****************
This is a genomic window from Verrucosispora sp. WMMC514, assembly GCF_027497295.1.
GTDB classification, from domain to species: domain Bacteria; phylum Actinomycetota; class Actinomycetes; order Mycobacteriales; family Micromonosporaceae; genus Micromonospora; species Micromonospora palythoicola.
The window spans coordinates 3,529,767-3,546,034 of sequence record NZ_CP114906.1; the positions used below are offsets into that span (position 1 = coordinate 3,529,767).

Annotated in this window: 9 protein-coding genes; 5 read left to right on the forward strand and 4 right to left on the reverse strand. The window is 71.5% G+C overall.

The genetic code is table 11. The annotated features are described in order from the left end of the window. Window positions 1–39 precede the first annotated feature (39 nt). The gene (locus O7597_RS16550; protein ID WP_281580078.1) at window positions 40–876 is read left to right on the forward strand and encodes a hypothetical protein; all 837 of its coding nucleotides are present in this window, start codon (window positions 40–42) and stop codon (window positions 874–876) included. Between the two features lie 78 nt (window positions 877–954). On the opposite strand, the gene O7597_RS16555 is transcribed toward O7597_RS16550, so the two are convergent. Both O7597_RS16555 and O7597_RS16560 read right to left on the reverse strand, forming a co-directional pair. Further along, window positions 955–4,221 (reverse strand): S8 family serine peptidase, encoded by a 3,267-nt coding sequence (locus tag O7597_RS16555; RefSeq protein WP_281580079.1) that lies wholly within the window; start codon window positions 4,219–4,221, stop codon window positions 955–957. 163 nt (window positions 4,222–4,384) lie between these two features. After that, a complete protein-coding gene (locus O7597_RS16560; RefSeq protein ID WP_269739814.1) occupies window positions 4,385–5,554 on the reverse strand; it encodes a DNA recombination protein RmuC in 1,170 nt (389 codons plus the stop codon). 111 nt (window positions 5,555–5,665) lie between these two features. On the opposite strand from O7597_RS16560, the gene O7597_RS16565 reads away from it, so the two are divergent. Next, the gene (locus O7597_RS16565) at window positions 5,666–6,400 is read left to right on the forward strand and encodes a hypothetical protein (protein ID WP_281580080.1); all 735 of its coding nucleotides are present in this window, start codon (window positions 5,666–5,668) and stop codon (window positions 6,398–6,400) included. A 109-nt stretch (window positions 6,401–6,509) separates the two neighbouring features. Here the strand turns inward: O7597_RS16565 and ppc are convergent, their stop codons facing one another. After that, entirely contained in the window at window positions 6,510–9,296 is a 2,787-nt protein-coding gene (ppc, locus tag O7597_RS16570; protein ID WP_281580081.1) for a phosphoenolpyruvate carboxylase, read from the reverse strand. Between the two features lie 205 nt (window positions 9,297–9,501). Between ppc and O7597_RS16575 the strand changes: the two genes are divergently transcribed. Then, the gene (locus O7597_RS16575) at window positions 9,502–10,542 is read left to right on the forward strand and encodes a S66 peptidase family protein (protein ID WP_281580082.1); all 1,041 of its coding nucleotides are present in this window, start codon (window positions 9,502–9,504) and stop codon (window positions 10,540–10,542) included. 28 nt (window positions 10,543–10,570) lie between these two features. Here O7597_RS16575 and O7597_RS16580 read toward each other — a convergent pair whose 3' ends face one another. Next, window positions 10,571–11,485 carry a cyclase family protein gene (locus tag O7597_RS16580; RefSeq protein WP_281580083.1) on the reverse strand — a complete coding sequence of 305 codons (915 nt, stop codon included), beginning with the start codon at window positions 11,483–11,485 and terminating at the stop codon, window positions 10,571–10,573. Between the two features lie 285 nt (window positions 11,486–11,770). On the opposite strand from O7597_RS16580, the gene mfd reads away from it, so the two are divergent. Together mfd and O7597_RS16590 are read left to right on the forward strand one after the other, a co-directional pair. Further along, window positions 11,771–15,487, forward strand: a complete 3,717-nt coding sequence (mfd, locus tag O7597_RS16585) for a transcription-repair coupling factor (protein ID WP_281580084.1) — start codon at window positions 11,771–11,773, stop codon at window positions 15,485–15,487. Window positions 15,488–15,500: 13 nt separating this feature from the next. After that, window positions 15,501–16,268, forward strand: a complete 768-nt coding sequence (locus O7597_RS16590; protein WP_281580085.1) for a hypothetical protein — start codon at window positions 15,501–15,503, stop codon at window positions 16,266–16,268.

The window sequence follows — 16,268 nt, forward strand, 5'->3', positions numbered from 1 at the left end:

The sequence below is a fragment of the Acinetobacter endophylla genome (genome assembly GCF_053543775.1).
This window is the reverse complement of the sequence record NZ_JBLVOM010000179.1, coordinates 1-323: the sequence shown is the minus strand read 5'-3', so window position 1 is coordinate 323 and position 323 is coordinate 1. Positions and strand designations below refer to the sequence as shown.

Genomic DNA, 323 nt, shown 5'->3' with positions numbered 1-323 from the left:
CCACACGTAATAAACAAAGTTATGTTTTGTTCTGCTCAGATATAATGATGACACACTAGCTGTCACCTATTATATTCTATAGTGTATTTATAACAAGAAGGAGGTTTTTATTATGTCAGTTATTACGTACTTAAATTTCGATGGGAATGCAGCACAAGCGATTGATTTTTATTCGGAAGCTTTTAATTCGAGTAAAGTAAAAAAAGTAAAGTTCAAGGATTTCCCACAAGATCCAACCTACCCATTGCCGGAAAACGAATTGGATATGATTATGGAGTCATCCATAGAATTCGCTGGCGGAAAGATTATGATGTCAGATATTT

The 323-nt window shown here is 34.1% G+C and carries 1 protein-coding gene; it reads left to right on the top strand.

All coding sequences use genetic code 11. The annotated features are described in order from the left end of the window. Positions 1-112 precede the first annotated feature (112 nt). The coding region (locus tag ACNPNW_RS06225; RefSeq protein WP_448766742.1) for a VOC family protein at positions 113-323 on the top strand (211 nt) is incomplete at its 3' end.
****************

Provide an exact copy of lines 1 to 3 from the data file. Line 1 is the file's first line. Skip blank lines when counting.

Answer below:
This is a genomic window from Verrucosispora sp. WMMC514, assembly GCF_027497295.1.
GTDB classification, from domain to species: domain Bacteria; phylum Actinomycetota; class Actinomycetes; order Mycobacteriales; family Micromonosporaceae; genus Micromonospora; species Micromonospora palythoicola.
The window spans coordinates 3,529,767-3,546,034 of sequence record NZ_CP114906.1; the positions used below are offsets into that span (position 1 = coordinate 3,529,767).